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Sleeping Beauty Audio, Cassette – November 18, 1997
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"A bright, original score, vibrant sound effects and polished performances are the draws for Sleeping Beauty.... Crowd noises, telephone bells and screeching tires add urgency to a smoothly edited production ... [the] thirty-five actors ... were obviously well-rehearsed." -- Rochelle O'Gorman Flynn, Los Angeles Times, May 24, 1998
"Macdonald would have loved this dramatized version...The dialogue is as snappy and fresh as [he] intended." -- Robin Whitten, AudioFile, June 1997
"The finest series of detective novels ever written." -- The New York Times
Audie Award Winner for Best Audiobook Adapted from Another Medium -- From the Publisher
The Publishers Marketing Association Benjamin Franklin Award Winner for Best Audiobook -- Adult Fiction. -- Publishers Marketing Association
From the Inside Flap
In Sleeping Beauty, Lew Archer finds himself the confidant of a
wealthy, violent family with a load of trouble on their hands--including an oil spill, a missing girl, a lethal dose of Nembutal, a six-figure ransom, and a stranger afloat, face down, off a private beach. Here is Ross Macdonald's masterful tale of buried memories, the consequences of arrogance, and the anguished relations between parents and their children. Riveting, gritty, tautly written, Sleeping Beauty is crime fiction at its best.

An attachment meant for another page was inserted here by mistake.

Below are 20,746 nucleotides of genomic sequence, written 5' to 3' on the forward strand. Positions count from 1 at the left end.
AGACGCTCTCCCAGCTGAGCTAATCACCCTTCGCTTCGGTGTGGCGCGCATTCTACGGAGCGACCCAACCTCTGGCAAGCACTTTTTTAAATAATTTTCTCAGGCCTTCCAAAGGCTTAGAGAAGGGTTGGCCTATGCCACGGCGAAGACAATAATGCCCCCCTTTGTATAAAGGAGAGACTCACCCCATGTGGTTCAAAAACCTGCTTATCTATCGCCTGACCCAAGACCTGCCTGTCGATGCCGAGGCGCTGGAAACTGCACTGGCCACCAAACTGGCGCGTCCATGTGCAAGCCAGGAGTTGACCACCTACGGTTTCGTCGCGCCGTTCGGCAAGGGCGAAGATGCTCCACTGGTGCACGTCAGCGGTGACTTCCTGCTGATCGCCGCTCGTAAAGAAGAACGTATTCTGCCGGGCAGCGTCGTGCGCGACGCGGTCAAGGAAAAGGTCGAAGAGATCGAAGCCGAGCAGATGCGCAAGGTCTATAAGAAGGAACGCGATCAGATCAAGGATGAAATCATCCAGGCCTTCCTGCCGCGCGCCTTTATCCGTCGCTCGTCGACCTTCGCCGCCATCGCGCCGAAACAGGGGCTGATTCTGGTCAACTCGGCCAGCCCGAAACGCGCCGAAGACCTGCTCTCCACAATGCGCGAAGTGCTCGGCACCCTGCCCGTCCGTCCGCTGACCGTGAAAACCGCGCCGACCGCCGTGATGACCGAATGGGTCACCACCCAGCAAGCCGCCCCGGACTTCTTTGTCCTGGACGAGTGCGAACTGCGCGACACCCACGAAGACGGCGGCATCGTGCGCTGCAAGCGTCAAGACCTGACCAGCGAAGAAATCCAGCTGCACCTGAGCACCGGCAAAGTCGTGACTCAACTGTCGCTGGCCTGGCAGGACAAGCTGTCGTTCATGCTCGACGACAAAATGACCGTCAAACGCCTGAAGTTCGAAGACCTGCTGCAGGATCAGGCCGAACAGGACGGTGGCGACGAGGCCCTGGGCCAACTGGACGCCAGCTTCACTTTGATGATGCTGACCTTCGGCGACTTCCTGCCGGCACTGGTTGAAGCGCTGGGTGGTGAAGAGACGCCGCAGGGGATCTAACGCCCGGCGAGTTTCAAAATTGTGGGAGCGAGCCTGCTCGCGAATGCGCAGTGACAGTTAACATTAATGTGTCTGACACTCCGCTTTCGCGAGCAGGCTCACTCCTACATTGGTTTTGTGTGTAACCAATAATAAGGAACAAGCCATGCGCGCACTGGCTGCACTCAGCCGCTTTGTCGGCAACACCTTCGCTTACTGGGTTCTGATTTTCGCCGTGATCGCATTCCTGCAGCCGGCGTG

If any writer can be said to have inherited the mantle of Dashiell Hammett and Raymond Chandler, it is Ross Macdonald. Between the late 1940s and his death in 1983, he gave the American crime novel a psychological depth and moral complexity that his pre-decessors had only hinted at. And in the character of Lew Archer, Macdonald redefined the private eye as a roving conscience who walks the treacherous frontier between criminal guilt and human sin. --This text refers to an out of print or unavailable edition of this title.
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Top Customer Reviews